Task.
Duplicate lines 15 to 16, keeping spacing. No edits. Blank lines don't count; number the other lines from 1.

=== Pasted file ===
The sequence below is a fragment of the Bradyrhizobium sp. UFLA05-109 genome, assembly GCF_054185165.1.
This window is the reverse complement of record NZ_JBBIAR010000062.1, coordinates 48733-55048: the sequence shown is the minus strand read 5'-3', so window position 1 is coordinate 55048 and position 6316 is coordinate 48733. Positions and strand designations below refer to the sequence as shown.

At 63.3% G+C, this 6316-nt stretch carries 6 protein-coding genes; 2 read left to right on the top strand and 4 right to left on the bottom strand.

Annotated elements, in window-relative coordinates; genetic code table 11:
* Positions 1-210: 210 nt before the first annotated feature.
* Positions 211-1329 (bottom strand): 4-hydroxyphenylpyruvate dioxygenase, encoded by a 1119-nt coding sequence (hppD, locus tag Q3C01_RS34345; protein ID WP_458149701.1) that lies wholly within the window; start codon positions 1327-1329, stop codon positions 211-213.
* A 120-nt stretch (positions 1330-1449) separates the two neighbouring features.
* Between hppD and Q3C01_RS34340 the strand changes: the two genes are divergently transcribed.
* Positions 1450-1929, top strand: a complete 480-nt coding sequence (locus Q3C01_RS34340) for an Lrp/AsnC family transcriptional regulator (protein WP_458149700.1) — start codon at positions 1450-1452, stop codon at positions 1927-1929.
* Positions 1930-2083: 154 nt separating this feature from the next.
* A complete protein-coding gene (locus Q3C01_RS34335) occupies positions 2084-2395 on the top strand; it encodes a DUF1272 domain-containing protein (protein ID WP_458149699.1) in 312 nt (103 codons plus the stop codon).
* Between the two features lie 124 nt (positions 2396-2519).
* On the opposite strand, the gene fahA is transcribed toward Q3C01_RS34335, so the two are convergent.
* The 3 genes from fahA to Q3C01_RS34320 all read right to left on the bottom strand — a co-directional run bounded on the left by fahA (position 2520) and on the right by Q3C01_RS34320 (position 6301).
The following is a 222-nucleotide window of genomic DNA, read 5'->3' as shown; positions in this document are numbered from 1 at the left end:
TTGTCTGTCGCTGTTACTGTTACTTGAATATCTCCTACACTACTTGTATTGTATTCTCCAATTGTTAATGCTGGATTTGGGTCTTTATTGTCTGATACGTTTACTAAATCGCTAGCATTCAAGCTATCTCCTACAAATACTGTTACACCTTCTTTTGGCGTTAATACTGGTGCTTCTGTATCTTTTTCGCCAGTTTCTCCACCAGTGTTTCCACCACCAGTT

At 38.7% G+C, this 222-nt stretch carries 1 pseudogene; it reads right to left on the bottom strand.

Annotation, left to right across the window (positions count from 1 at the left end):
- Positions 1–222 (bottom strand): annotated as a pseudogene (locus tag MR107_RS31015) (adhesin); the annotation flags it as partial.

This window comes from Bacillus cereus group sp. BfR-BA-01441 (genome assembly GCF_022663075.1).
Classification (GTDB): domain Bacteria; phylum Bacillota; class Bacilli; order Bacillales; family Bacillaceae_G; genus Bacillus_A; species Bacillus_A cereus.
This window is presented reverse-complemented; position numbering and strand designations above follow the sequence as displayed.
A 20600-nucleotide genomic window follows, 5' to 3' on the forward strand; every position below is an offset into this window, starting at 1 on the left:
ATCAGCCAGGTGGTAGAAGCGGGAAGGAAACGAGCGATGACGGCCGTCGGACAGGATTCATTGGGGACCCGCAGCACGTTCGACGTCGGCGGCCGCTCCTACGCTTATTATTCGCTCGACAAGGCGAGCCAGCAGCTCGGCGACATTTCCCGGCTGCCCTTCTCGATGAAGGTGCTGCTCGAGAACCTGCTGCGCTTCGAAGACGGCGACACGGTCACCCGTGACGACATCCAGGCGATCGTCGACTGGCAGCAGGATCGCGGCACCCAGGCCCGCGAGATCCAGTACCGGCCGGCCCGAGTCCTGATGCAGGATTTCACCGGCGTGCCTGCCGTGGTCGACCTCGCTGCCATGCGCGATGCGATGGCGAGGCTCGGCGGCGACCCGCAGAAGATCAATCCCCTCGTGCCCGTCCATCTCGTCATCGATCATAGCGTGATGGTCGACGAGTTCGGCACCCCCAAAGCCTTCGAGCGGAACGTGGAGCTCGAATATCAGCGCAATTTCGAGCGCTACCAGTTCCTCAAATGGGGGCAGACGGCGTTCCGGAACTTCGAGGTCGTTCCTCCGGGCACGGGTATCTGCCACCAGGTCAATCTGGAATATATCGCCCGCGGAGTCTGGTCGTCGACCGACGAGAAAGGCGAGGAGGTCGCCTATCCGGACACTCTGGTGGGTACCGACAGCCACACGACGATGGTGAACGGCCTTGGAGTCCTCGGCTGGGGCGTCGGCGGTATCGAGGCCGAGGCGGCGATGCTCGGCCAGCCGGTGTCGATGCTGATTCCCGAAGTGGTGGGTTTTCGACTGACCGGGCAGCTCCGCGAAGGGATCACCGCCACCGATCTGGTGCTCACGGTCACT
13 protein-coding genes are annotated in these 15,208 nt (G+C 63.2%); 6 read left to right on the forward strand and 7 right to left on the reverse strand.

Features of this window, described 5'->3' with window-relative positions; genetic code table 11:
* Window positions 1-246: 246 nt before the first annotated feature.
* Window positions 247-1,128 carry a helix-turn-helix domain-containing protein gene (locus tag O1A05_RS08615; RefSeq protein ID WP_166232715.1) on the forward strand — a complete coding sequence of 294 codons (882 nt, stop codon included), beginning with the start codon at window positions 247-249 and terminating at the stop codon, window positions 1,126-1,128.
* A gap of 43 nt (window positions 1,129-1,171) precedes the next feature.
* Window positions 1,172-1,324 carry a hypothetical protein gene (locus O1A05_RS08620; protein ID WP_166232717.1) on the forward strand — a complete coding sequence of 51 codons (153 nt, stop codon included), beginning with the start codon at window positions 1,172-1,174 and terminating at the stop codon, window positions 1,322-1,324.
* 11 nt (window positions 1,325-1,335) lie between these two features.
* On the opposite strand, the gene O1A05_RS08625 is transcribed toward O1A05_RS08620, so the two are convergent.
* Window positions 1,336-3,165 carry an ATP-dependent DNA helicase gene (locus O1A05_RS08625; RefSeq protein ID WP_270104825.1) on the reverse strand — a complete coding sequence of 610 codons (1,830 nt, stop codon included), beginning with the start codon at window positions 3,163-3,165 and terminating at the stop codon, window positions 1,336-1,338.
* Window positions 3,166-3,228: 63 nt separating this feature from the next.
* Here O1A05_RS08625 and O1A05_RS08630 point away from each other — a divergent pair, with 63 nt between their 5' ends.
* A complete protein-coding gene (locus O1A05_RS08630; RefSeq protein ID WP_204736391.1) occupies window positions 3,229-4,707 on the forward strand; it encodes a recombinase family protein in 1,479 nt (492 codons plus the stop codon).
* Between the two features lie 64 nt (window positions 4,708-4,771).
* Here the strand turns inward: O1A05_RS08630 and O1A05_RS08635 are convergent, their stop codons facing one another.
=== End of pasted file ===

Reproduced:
The following is a 222-nucleotide window of genomic DNA, read 5'->3' as shown; positions in this document are numbered from 1 at the left end:
TTGTCTGTCGCTGTTACTGTTACTTGAATATCTCCTACACTACTTGTATTGTATTCTCCAATTGTTAATGCTGGATTTGGGTCTTTATTGTCTGATACGTTTACTAAATCGCTAGCATTCAAGCTATCTCCTACAAATACTGTTACACCTTCTTTTGGCGTTAATACTGGTGCTTCTGTATCTTTTTCGCCAGTTTCTCCACCAGTGTTTCCACCACCAGTT